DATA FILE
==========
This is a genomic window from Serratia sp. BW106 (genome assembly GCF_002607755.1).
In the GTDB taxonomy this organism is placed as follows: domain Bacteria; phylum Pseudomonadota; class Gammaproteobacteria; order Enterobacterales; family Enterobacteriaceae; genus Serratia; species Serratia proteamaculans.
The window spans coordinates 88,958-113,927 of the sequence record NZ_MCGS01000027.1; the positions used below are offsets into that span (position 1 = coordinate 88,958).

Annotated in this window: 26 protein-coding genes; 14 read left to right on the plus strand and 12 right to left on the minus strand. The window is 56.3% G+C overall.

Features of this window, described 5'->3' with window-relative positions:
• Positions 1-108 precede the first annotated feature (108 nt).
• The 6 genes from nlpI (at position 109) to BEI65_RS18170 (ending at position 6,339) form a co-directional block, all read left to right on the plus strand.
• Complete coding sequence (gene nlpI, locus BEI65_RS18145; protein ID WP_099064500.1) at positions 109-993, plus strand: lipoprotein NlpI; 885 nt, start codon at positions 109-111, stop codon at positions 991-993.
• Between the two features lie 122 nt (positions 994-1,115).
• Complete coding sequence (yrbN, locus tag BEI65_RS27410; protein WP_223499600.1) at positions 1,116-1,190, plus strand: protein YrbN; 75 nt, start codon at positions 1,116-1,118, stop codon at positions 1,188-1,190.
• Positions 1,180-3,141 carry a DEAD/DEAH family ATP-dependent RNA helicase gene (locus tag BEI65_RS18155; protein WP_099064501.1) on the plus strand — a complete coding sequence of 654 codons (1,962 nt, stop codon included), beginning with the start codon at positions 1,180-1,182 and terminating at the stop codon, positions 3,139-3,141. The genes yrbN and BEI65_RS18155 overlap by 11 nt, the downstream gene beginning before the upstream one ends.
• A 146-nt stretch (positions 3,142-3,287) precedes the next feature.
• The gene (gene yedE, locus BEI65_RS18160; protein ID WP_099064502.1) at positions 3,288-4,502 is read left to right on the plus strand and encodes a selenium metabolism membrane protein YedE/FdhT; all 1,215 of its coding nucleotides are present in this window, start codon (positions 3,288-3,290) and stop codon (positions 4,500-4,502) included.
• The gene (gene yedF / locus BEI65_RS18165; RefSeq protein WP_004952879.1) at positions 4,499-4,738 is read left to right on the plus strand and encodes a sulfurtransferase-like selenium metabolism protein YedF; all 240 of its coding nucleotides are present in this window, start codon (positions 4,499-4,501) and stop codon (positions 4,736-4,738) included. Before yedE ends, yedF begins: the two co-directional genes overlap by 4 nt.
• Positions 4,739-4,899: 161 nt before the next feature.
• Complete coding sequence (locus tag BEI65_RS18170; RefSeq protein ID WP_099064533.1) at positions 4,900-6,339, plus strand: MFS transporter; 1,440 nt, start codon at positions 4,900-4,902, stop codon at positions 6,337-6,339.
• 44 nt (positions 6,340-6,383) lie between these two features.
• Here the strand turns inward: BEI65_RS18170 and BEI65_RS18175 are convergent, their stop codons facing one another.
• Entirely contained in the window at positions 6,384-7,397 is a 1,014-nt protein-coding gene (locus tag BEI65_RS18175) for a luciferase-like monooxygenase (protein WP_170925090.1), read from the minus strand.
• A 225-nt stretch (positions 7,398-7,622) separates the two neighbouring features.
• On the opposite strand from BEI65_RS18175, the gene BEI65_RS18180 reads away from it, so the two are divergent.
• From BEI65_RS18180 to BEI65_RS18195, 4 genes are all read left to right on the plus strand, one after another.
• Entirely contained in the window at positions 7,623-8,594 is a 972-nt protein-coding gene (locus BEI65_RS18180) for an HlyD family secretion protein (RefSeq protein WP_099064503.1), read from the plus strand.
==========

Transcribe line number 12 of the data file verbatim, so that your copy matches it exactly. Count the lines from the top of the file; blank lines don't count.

• A 146-nt stretch (positions 3,142-3,287) precedes the next feature.